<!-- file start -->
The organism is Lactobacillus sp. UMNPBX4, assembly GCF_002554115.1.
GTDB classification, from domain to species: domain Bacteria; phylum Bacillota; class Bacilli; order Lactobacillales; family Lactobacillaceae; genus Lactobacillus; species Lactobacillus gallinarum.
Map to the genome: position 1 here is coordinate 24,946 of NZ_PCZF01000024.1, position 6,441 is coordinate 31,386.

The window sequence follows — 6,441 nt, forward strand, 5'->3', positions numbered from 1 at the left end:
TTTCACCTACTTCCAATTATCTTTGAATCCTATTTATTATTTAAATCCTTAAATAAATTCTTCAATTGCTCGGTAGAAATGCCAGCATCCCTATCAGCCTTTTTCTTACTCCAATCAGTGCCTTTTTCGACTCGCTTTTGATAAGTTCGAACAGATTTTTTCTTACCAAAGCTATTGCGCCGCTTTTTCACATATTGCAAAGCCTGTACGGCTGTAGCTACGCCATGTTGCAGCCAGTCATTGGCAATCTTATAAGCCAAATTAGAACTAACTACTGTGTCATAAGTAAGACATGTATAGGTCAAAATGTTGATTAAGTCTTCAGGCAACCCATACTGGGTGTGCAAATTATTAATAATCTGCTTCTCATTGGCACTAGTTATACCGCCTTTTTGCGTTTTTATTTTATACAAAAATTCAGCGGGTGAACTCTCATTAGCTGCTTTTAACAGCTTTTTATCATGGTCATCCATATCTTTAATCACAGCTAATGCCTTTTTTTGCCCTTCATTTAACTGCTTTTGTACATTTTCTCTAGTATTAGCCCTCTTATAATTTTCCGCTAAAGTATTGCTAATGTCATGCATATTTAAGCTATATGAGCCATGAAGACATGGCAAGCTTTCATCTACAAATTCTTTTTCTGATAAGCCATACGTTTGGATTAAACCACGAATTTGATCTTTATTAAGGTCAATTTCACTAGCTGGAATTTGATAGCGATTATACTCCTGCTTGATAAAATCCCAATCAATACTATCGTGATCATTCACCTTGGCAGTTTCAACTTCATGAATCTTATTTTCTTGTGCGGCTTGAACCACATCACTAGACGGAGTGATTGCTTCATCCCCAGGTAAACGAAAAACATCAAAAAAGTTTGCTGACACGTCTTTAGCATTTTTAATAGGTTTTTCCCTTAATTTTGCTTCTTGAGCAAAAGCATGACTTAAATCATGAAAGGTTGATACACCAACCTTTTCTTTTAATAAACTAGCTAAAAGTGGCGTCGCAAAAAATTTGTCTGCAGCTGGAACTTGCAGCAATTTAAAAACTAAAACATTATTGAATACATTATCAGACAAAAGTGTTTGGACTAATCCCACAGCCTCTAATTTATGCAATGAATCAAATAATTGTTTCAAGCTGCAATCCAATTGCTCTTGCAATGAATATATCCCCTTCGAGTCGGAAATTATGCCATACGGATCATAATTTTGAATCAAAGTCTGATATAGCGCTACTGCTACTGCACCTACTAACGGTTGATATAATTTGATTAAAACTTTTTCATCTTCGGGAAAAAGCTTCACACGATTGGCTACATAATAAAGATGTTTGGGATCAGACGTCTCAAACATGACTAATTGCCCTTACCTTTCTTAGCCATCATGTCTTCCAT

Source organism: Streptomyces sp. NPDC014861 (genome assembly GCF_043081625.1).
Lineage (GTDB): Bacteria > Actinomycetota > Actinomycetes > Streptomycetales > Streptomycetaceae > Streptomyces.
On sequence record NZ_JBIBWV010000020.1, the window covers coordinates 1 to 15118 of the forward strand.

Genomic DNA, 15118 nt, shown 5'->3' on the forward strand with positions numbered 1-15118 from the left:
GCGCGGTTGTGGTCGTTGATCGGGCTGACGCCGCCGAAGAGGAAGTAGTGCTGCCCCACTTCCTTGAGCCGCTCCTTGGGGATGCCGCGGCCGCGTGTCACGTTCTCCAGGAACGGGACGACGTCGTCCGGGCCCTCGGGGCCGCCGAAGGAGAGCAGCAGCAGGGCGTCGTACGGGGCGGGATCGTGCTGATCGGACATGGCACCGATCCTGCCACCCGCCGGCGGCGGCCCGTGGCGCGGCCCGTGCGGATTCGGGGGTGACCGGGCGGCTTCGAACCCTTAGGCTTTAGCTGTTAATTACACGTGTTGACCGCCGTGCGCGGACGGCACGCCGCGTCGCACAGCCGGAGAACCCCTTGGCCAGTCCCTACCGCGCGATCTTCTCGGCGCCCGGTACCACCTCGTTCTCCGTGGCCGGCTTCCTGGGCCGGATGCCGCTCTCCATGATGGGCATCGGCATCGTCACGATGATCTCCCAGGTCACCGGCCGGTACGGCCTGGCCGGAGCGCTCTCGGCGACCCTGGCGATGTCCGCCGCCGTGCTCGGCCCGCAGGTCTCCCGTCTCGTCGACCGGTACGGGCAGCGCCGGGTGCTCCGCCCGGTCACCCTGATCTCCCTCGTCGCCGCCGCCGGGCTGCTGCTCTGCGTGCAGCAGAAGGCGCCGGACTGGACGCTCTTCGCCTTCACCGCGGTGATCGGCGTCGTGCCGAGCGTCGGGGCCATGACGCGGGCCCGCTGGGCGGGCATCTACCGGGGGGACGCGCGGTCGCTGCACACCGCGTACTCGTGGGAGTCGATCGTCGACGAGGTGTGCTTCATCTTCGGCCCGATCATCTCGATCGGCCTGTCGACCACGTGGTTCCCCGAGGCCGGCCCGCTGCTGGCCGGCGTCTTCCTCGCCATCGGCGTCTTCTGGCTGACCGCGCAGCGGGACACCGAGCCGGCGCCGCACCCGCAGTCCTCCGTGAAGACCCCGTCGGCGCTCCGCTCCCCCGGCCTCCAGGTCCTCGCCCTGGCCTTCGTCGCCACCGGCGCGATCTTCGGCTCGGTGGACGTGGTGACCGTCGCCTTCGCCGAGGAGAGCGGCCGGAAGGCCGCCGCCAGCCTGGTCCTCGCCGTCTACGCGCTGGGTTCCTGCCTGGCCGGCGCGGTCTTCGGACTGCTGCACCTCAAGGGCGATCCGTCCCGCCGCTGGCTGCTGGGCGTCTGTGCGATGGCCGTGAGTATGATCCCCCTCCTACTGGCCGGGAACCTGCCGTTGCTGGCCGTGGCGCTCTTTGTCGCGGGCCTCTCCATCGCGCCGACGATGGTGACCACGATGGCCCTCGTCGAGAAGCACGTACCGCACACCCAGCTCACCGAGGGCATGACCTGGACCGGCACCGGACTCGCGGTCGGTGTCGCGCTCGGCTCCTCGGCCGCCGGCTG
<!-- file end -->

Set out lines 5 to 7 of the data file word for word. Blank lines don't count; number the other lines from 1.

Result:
TTTCACCTACTTCCAATTATCTTTGAATCCTATTTATTATTTAAATCCTTAAATAAATTCTTCAATTGCTCGGTAGAAATGCCAGCATCCCTATCAGCCTTTTTCTTACTCCAATCAGTGCCTTTTTCGACTCGCTTTTGATAAGTTCGAACAGATTTTTTCTTACCAAAGCTATTGCGCCGCTTTTTCACATATTGCAAAGCCTGTACGGCTGTAGCTACGCCATGTTGCAGCCAGTCATTGGCAATCTTATAAGCCAAATTAGAACTAACTACTGTGTCATAAGTAAGACATGTATAGGTCAAAATGTTGATTAAGTCTTCAGGCAACCCATACTGGGTGTGCAAATTATTAATAATCTGCTTCTCATTGGCACTAGTTATACCGCCTTTTTGCGTTTTTATTTTATACAAAAATTCAGCGGGTGAACTCTCATTAGCTGCTTTTAACAGCTTTTTATCATGGTCATCCATATCTTTAATCACAGCTAATGCCTTTTTTTGCCCTTCATTTAACTGCTTTTGTACATTTTCTCTAGTATTAGCCCTCTTATAATTTTCCGCTAAAGTATTGCTAATGTCATGCATATTTAAGCTATATGAGCCATGAAGACATGGCAAGCTTTCATCTACAAATTCTTTTTCTGATAAGCCATACGTTTGGATTAAACCACGAATTTGATCTTTATTAAGGTCAATTTCACTAGCTGGAATTTGATAGCGATTATACTCCTGCTTGATAAAATCCCAATCAATACTATCGTGATCATTCACCTTGGCAGTTTCAACTTCATGAATCTTATTTTCTTGTGCGGCTTGAACCACATCACTAGACGGAGTGATTGCTTCATCCCCAGGTAAACGAAAAACATCAAAAAAGTTTGCTGACACGTCTTTAGCATTTTTAATAGGTTTTTCCCTTAATTTTGCTTCTTGAGCAAAAGCATGACTTAAATCATGAAAGGTTGATACACCAACCTTTTCTTTTAATAAACTAGCTAAAAGTGGCGTCGCAAAAAATTTGTCTGCAGCTGGAACTTGCAGCAATTTAAAAACTAAAACATTATTGAATACATTATCAGACAAAAGTGTTTGGACTAATCCCACAGCCTCTAATTTATGCAATGAATCAAATAATTGTTTCAAGCTGCAATCCAATTGCTCTTGCAATGAATATATCCCCTTCGAGTCGGAAATTATGCCATACGGATCATAATTTTGAATCAAAGTCTGATATAGCGCTACTGCTACTGCACCTACTAACGGTTGATATAATTTGATTAAAACTTTTTCATCTTCGGGAAAAAGCTTCACACGATTGGCTACATAATAAAGATGTTTGGGATCAGACGTCTCAAACATGACTAATTGCCCTTACCTTTCTTAGCCATCATGTCTTCCAT

Source organism: Streptomyces sp. NPDC014861 (genome assembly GCF_043081625.1).
Lineage (GTDB): Bacteria > Actinomycetota > Actinomycetes > Streptomycetales > Streptomycetaceae > Streptomyces.